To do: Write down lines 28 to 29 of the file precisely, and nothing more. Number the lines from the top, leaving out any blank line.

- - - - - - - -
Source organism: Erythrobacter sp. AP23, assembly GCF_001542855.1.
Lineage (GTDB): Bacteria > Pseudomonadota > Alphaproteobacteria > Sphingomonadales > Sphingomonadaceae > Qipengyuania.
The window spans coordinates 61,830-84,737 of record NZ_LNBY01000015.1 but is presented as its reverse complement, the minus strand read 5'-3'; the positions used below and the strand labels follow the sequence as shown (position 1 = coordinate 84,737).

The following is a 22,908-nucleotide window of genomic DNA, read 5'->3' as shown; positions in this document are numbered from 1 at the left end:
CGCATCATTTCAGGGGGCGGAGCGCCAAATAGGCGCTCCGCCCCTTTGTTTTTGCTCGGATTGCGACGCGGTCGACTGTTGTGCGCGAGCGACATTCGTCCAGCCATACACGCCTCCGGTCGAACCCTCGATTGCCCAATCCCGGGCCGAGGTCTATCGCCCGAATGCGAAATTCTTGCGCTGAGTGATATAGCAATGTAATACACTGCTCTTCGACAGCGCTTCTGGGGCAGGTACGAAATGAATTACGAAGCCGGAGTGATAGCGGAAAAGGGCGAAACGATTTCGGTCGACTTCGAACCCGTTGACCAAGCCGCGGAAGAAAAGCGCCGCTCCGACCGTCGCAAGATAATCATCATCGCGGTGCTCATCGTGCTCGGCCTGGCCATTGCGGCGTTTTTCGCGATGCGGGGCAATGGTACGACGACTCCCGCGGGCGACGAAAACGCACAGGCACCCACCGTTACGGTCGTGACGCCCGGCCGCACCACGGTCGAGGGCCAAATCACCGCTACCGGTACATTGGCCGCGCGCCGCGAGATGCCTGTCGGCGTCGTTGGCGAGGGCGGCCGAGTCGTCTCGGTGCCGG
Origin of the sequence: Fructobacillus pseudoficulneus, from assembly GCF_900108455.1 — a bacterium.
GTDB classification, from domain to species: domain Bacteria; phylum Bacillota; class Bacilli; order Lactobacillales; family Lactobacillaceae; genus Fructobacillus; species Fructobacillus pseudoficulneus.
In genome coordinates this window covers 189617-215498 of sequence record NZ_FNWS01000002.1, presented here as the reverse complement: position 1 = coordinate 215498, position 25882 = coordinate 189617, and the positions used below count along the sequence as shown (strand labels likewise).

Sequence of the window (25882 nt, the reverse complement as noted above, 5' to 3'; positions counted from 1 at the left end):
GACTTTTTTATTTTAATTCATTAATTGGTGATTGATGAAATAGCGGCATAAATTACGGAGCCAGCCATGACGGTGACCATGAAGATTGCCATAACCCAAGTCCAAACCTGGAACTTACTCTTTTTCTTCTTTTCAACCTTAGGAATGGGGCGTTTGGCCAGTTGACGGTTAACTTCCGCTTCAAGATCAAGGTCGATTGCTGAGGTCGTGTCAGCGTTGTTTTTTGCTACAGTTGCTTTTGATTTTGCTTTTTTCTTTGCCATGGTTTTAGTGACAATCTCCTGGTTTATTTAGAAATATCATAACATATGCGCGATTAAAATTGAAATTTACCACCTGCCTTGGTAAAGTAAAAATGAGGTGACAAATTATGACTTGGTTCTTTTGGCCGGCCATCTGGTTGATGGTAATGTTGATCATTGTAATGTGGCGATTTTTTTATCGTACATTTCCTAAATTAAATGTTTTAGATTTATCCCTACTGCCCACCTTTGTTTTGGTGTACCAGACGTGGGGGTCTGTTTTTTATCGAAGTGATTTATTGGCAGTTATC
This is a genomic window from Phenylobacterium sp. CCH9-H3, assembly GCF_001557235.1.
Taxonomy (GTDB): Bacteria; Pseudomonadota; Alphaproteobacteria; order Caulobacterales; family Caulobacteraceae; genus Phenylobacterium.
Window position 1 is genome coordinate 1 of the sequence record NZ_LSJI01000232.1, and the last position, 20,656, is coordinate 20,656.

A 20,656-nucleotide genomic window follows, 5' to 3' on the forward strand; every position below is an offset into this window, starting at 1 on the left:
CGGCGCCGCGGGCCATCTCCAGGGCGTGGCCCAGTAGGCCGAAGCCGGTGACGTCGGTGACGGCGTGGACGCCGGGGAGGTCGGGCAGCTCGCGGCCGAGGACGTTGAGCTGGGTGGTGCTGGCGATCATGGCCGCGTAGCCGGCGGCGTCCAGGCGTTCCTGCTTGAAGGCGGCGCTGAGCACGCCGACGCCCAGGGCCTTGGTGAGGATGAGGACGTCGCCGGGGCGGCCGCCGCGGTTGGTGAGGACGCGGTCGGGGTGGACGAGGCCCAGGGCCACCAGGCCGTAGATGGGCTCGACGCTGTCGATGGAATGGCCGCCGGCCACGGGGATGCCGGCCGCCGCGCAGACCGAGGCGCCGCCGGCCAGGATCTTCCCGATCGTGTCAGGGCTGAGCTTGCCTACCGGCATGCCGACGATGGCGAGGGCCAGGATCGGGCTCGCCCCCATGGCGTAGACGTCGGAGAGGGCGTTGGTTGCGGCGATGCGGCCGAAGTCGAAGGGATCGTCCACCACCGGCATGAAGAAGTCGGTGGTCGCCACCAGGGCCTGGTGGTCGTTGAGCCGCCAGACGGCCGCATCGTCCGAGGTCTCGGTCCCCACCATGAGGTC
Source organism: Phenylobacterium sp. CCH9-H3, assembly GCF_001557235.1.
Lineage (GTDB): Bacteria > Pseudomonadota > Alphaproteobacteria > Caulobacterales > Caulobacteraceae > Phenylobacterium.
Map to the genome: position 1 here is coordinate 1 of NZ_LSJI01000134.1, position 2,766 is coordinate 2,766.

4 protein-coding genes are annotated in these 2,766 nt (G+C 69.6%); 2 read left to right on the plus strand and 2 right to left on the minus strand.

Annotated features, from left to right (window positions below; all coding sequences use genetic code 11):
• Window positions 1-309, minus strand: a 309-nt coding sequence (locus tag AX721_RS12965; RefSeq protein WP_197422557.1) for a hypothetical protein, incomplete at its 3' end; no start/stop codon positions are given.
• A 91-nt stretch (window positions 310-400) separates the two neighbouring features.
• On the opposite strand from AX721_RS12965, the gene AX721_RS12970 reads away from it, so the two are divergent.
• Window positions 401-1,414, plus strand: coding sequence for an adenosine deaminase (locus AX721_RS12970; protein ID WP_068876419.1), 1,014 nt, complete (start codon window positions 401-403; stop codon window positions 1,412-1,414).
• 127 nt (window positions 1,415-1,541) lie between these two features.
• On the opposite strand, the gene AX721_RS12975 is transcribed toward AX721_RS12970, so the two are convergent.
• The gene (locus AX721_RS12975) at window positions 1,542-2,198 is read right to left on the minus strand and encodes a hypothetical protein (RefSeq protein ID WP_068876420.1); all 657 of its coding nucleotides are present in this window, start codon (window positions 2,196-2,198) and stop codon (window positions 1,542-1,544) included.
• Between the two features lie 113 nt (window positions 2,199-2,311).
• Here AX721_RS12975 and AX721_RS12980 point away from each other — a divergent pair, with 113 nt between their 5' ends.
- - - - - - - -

• Between the two features lie 113 nt (window positions 2,199-2,311).
• Here AX721_RS12975 and AX721_RS12980 point away from each other — a divergent pair, with 113 nt between their 5' ends.